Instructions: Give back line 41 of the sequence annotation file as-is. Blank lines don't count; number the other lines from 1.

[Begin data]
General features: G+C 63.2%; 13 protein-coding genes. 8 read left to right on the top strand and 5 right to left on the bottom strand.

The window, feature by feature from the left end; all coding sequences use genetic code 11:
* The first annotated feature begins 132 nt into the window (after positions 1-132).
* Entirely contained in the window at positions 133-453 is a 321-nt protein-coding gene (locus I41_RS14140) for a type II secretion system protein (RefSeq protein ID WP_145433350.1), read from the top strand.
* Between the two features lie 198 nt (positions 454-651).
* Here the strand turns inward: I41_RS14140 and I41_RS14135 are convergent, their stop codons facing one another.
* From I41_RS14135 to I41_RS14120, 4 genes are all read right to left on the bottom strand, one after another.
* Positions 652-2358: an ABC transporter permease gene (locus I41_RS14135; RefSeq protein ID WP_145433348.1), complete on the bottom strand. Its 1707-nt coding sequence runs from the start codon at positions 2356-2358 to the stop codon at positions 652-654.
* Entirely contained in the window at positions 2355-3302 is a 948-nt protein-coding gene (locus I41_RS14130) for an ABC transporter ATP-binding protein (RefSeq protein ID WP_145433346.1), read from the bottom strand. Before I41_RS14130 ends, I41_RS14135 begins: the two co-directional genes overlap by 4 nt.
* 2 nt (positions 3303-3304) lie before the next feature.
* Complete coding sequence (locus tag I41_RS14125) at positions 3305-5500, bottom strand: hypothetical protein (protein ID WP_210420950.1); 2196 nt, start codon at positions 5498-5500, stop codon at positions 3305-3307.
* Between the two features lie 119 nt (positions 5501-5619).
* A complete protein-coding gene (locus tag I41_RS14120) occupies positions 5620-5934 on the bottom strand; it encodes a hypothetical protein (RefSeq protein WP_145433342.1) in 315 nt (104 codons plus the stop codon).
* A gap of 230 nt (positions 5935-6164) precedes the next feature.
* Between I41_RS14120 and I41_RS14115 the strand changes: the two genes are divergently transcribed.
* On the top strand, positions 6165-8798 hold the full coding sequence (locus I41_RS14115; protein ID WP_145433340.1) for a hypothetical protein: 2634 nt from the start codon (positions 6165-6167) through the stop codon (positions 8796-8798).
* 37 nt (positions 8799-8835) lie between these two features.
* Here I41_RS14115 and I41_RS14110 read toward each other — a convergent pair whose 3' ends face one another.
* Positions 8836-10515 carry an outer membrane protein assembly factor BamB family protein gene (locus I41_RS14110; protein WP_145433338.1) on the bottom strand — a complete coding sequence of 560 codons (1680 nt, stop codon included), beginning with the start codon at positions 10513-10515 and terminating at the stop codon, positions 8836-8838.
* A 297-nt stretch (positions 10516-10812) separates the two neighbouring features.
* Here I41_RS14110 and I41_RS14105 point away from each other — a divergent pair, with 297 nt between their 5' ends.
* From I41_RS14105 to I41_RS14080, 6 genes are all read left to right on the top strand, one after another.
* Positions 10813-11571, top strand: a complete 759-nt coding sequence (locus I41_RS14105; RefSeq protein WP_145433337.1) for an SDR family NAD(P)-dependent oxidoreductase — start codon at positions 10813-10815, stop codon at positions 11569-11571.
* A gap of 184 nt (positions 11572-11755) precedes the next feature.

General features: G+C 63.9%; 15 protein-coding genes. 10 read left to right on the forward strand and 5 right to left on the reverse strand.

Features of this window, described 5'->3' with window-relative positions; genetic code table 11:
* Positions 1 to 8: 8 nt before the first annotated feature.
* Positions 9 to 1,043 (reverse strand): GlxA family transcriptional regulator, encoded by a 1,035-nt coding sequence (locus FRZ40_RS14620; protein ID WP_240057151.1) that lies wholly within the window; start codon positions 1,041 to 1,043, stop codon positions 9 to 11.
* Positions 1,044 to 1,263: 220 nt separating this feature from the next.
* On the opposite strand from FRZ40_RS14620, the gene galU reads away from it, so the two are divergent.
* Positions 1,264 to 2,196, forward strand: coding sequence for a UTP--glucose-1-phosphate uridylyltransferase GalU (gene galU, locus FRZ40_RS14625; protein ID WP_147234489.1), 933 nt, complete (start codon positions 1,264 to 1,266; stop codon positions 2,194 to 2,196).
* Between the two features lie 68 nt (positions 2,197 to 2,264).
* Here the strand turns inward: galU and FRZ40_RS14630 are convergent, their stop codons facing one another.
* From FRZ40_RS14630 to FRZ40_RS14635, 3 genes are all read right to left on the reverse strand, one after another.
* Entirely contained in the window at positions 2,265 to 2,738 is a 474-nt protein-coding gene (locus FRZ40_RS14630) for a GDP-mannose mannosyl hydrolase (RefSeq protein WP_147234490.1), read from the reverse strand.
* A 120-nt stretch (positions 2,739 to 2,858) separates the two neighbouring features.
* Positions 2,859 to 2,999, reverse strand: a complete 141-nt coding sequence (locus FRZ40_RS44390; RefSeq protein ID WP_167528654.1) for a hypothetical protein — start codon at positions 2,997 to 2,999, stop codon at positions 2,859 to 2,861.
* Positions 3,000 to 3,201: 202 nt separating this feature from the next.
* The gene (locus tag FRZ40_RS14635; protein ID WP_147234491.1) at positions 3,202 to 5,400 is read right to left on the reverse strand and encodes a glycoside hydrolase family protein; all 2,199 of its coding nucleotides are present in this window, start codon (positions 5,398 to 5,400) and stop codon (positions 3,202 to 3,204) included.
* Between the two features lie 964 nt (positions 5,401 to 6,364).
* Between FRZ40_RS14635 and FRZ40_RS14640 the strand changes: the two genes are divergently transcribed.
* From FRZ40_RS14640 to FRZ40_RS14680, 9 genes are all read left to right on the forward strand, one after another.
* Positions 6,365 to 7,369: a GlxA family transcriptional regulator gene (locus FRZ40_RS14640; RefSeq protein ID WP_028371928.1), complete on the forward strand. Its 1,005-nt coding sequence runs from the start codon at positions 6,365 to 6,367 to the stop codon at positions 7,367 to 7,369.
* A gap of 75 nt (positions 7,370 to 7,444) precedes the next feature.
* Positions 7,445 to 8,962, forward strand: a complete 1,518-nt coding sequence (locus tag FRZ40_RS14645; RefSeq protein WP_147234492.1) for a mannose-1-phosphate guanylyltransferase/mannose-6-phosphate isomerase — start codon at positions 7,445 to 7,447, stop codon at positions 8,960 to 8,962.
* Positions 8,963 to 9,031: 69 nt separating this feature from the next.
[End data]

* Between FRZ40_RS14635 and FRZ40_RS14640 the strand changes: the two genes are divergently transcribed.